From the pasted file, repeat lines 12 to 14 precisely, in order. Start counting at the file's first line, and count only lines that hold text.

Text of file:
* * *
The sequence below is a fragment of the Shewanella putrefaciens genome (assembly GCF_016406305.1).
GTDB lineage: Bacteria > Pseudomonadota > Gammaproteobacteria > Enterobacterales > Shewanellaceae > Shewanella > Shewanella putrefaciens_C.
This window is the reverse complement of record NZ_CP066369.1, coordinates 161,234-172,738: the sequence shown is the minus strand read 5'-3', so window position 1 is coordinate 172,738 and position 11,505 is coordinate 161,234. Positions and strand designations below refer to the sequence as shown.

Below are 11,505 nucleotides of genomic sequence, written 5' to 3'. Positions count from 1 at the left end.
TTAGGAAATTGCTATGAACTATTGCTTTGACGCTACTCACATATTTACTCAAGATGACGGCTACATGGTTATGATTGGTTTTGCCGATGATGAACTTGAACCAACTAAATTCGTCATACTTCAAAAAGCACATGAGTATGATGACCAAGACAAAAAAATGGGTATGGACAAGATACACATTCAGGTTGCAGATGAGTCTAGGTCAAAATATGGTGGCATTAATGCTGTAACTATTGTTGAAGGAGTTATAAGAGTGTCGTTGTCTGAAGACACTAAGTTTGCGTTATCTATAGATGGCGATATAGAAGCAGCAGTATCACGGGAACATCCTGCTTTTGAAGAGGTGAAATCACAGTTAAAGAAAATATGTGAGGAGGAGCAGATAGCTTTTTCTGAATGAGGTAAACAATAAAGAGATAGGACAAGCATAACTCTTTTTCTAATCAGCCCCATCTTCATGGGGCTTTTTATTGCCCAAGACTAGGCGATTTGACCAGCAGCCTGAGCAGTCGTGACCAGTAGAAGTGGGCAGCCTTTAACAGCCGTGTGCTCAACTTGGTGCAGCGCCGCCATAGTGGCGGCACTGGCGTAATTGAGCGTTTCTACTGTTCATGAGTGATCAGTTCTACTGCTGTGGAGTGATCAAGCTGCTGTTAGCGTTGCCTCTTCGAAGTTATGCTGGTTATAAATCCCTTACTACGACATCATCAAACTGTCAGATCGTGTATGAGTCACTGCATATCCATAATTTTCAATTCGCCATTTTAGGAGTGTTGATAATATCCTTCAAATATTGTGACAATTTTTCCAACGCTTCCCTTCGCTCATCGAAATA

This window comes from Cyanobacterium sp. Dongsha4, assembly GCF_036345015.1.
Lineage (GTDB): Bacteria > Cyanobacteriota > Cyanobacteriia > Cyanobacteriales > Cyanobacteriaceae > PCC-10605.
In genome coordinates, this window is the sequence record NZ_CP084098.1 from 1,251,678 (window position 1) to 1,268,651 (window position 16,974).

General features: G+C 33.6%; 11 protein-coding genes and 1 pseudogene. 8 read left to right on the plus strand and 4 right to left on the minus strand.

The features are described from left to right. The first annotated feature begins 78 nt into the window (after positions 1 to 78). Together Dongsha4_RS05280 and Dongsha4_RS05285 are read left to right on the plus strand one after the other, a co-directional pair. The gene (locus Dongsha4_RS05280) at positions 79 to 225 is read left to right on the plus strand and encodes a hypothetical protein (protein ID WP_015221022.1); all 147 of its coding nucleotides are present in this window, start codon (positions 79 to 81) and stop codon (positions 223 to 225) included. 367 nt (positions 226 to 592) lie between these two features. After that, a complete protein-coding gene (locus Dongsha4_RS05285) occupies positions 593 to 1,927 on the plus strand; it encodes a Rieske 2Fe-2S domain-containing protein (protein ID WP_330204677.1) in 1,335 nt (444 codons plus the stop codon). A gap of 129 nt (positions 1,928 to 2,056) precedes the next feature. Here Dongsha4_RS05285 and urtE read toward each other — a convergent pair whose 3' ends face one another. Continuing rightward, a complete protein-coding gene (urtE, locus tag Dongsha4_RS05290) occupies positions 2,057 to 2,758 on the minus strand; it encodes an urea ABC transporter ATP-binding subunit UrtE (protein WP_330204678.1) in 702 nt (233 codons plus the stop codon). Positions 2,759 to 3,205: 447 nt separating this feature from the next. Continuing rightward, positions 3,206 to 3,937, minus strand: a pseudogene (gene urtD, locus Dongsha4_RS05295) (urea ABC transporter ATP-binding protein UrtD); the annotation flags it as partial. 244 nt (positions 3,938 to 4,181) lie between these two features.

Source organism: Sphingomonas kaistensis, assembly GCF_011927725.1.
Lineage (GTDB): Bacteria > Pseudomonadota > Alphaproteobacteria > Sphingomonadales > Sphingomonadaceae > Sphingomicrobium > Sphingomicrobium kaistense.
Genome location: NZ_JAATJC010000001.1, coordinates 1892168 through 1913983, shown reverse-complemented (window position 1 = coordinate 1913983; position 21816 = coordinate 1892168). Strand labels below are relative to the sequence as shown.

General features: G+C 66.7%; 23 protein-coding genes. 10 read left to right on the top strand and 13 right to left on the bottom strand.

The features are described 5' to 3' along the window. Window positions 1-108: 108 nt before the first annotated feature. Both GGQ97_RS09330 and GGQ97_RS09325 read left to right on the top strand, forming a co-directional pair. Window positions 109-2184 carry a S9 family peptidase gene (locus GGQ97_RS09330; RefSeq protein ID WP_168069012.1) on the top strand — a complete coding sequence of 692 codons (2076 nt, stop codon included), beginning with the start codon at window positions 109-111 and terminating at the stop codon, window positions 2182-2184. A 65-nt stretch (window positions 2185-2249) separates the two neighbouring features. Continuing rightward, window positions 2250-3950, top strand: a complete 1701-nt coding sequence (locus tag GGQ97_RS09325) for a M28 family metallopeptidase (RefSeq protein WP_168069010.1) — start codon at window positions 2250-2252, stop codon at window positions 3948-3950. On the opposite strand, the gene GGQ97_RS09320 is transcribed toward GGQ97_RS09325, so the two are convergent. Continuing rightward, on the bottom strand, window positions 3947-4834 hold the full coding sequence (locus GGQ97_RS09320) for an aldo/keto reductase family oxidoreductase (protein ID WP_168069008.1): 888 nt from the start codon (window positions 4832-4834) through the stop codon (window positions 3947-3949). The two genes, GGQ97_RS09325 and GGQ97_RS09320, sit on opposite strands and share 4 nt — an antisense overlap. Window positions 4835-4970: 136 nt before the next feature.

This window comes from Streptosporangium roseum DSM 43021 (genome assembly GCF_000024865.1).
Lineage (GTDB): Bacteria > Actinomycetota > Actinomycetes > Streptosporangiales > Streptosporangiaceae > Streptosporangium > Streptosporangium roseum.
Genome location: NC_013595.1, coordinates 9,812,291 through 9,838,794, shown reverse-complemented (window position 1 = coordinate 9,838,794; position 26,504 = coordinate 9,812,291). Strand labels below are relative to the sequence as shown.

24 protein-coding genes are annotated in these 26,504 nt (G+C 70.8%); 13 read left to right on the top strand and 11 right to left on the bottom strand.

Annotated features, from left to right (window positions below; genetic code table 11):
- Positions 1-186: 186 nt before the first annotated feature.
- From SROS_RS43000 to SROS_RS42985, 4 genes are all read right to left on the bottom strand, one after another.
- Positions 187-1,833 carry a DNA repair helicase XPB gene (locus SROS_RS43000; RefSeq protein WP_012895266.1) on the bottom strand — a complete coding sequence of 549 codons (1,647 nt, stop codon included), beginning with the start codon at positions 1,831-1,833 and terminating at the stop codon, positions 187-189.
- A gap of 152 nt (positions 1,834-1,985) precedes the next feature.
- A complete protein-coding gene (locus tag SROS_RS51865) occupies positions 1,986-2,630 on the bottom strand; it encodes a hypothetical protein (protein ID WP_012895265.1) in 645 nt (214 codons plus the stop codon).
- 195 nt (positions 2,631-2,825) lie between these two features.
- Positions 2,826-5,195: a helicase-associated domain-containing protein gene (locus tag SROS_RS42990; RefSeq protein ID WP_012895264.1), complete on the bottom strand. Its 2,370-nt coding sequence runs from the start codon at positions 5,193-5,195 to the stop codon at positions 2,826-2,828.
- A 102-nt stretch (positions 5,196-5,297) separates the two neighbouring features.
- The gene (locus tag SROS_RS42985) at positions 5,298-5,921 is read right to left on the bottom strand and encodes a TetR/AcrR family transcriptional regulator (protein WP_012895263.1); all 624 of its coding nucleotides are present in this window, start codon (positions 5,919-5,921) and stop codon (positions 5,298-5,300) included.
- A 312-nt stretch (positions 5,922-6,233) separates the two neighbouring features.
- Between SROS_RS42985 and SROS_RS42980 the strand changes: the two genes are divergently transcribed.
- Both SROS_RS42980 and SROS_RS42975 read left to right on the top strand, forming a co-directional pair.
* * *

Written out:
Lineage (GTDB): Bacteria > Pseudomonadota > Alphaproteobacteria > Sphingomonadales > Sphingomonadaceae > Sphingomicrobium > Sphingomicrobium kaistense.
Genome location: NZ_JAATJC010000001.1, coordinates 1892168 through 1913983, shown reverse-complemented (window position 1 = coordinate 1913983; position 21816 = coordinate 1892168). Strand labels below are relative to the sequence as shown.

General features: G+C 66.7%; 23 protein-coding genes. 10 read left to right on the top strand and 13 right to left on the bottom strand.